Canadian Forest Service Publications

Multi-millennial streamflow dynamics in two forested watersheds on Vancouver Island, Canada. 2015. Brown, K.J.; Schoups, G. Quaternary Research 83(3):415-426.

Year: 2015

Issued by: Northern Forestry Centre

Catalog ID: 36057

Language: English

Availability: PDF (request by e-mail)

Available from the Journal's Web site.
DOI: 10.1016/j.yqres.2015.03.003

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Mark record


Holocene streamflow was reconstructed for two rivers on Vancouver Island, British Columbia, Canada in 500-yr intervals. The San Juan River watershed is located on the wetter western side of the island, whereas the Koksilah Riverwatershed is positioned on the drier eastern side. Both watersheds are forested. To reconstruct streamflow, temporal changes in precipitation (estimated using a pollen-based transfer function) and evapotranspiration were established for each watershed and integrated into a water balance model, calibrated using modern data. While seasonal streamflow variability was maintained throughout the Holocene, with greater flow in the winter relative to the summer, the amount of discharge has changed markedly through time. Lowest simulated flow occurred in the earliest Holocene, with low-flow conditions beginning earlier in the year and extending later into the fall. Such conditions may have inhibited salmon from using many of the smaller rivers in the region. Streamflow steadily increased throughout the early Holocene so that by ca. 6500 cal yr before present near-modern flow regimes were established. As climate changes in the future, the San Juan and Koksilah watersheds are expected to remain as pluvial hydroclimatic regimes, though with an extended season of low flow similar to conditions during the early Holocene.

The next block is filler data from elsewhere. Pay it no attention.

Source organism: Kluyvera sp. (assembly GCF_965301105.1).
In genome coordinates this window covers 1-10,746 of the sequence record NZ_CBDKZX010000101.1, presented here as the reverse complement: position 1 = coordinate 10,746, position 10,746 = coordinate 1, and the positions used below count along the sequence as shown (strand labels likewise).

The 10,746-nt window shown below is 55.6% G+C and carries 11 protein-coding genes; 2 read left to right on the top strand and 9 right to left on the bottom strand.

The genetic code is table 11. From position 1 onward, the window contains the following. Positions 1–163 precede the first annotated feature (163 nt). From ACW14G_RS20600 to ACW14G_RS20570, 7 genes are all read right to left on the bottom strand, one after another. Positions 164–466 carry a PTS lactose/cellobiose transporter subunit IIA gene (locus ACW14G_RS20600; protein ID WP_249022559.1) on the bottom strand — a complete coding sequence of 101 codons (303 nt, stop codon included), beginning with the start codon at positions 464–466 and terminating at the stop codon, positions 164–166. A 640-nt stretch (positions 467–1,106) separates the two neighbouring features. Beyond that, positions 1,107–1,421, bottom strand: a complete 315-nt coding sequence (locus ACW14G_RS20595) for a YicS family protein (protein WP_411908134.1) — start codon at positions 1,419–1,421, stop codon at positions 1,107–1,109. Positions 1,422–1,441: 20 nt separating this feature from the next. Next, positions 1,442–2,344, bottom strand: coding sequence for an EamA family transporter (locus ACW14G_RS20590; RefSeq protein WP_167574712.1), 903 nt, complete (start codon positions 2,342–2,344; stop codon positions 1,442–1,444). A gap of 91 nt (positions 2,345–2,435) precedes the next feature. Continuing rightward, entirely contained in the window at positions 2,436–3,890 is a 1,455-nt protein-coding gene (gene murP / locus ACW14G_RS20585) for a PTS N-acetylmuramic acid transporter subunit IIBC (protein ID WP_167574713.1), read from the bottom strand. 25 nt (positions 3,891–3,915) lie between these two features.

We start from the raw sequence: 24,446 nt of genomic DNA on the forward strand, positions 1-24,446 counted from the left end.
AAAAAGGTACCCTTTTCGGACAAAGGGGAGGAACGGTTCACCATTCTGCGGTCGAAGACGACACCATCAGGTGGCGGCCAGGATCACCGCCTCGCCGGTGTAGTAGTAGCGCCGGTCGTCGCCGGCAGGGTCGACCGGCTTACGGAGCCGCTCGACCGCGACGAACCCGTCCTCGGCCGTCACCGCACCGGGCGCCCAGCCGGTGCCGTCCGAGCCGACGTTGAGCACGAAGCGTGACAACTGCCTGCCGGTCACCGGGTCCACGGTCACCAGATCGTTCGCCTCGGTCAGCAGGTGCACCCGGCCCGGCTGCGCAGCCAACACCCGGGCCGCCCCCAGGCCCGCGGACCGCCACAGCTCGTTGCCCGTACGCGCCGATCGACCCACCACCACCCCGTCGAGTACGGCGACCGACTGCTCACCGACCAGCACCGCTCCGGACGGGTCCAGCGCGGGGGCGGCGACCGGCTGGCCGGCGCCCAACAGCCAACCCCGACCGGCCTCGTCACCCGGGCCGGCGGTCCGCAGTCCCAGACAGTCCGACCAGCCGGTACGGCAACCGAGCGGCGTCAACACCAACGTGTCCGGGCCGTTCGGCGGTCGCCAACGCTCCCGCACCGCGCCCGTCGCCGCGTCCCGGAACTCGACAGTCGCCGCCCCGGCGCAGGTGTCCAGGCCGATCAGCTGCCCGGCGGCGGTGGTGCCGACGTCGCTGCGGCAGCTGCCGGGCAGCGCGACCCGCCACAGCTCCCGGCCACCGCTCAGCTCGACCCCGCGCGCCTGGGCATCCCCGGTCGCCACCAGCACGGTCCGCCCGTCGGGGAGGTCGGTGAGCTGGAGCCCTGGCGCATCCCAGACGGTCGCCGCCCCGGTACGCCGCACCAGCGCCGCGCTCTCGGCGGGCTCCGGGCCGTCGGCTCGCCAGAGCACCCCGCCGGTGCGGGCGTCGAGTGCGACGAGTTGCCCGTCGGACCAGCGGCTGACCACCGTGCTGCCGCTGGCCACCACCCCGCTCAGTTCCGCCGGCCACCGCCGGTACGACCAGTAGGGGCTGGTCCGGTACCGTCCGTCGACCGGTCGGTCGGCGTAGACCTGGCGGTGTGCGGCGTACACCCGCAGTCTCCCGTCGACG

Plain Language Summary

To understand how rivers and streams may change in the future, affecting their vital functions in the environment and the economy, it is important to understand how they have changed through time. The current research focuses on two watersheds on south Vancouver Island: San Juan, on the wetter western side of the island, and Koksilah, on the drier eastern side. To examine long-term trends in stream flow, we developed a computer model of the water balance for a drainage basin during our current interglacial period, which began 11,700 years ago. The model takes into account historical data on precipitation, radiation from the sun and temperature. The model shows that water flow in the basins has varied notably through time, and was lowest during a warm, dry interval around 10,000 years ago. During this period, low flow conditions began earlier in the year and ended later. Over time, the climate became wetter. About 6500 years ago, the rivers began to flow at the level they do today. This period may represent the time when salmon began to spawn in many of the smaller rivers in coastal British Columbia. This and other studies suggest that, in the future, the basins will continue to be dominated by rainfall, although low flow conditions may begin earlier and extend later in the year.